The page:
Trump orders a ban on TikTok and WeChat downloads from Sunday

Trump orders a ban on TikTok and WeChat downloads from Sunday

The US Commerce Department said: It will issue an order Friday to prevent people in the United States from downloading Video sharing app (TikTok), owned by the Chinese company (ByteDance), and the instant messaging application (WeChatWeChat, owned by the Chinese company (Tencent), as of September 20.

Commerce Department officials said the ban on new US downloads of the TikTok app could be revoked by President Donald Trump before it comes into effect late Sunday if ByteDance makes an agreement on the fate of its US operations.

ByteDance has held talks with Oracle and other companies to create a new company called TikTok Global, which aims to address US concerns about the security of its users’ data. The company still needs Trump’s approval to stave off the U.S. ban.

Trade officials said they will not block additional technical transactions for the TikTok app until November 12, giving the company additional time to see if ByteDance will reach a deal for its US operations. “The primary TikTok will remain as it is until November 12th,” US Commerce Secretary Wilbur Ross told Fox Business Network.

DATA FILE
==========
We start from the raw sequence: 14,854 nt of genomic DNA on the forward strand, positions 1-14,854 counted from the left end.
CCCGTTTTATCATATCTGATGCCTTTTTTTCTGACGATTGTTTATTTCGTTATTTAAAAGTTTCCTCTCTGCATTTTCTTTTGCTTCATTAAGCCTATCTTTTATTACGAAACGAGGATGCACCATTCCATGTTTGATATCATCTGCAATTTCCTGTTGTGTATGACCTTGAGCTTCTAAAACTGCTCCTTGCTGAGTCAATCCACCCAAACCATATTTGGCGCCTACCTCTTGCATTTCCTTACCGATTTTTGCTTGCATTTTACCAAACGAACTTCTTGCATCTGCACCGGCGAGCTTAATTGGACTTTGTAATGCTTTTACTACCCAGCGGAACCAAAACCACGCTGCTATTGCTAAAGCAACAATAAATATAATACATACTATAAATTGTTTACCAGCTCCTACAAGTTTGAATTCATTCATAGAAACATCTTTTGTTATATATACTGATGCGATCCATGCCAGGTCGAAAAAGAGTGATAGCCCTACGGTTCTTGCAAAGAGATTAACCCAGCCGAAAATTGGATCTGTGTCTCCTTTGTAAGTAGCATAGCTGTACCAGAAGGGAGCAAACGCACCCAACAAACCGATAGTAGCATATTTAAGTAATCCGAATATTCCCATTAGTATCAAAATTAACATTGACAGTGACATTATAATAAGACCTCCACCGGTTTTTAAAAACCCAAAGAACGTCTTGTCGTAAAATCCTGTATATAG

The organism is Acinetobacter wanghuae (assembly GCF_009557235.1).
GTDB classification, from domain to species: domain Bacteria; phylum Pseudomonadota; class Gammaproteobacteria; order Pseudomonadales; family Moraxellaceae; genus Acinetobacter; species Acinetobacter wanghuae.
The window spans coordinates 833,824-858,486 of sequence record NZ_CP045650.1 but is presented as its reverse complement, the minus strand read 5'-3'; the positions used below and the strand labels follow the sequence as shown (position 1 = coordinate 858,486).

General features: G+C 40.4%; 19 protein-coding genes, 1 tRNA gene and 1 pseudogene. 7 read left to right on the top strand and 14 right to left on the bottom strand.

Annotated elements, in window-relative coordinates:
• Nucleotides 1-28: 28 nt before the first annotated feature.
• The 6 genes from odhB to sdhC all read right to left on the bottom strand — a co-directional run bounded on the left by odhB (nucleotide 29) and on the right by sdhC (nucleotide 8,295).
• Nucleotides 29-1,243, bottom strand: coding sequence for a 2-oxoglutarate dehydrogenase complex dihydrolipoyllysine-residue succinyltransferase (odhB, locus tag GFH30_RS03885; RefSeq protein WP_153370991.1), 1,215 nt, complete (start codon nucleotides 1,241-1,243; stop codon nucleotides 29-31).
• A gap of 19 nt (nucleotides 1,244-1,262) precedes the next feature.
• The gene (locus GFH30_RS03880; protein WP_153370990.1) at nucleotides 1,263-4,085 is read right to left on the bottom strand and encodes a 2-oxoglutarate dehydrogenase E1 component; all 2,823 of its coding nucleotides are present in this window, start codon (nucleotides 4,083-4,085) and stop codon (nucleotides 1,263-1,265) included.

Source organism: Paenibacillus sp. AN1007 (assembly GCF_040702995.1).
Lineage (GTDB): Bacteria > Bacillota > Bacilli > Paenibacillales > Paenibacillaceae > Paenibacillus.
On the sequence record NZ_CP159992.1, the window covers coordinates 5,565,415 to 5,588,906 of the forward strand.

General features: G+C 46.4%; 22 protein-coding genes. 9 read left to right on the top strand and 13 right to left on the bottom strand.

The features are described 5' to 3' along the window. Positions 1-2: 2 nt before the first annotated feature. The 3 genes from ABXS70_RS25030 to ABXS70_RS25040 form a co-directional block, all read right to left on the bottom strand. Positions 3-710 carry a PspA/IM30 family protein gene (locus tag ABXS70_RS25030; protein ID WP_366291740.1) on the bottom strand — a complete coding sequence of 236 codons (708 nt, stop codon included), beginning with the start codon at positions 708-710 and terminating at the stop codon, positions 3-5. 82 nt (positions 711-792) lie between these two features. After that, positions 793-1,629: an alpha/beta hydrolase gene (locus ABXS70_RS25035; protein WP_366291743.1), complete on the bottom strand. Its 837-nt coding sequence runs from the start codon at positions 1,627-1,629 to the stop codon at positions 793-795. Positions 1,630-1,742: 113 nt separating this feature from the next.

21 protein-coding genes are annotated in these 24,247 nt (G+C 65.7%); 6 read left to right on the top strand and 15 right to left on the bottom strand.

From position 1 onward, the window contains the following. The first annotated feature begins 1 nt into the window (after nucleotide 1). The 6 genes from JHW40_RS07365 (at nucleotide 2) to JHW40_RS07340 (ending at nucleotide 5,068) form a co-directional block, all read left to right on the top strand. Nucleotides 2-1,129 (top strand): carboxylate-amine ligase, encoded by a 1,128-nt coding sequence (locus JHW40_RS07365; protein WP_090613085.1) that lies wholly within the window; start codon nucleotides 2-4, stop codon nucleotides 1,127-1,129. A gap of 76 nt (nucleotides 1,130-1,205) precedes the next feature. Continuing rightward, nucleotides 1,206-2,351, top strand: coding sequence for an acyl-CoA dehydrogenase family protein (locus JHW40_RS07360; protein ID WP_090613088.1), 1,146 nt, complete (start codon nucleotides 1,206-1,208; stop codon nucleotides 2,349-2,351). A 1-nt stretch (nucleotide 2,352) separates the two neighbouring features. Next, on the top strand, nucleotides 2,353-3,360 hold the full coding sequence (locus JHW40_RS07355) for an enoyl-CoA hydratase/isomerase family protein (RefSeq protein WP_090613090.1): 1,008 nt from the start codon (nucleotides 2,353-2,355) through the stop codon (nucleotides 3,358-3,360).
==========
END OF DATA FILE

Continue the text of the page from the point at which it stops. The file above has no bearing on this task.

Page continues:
The ministry said: The measures “will protect users in the United States by eliminating access to these applications and greatly reducing their functionality.”

A senior trade official said Told Reuters: The Ministry of Commerce order will lead to “canceling the platform” for the two applications in the United States and preventing the App Store from Apple, and the Google Play Store from Google and other applications on any platform “that can be accessed from within the United States.”

Officials said: The matter will not prevent American companies from doing business on WeChat outside the United States, and this is seen as good news for American companies, such as Walmart and Starbucks, who are using the WeChat mini programs included in it to facilitate transactions and engage consumers in China.

The order will not prevent transactions with other companies affiliated with Tencent, including: Online gaming operations, and will not prevent Apple and Google or others from offering TikTok and WeChat anywhere outside the United States.

It is noteworthy that the ban came in response to executive orders issued by Trump on August 6, and the Ministry of Commerce gave 45 days to determine which transactions should be blocked from applications that were considered a threat to national security. The deadline expires next Sunday.

Commerce Department officials said they are taking an unusual step because of the risks posed by app data collection. China and the companies have denied collecting US spy user data.

“We have taken significant measures to combat China’s malicious collection of personal data of American citizens while promoting our national values, democratic rule-based standards, and strict enforcement of US laws and regulations,” Ross said in a written statement.

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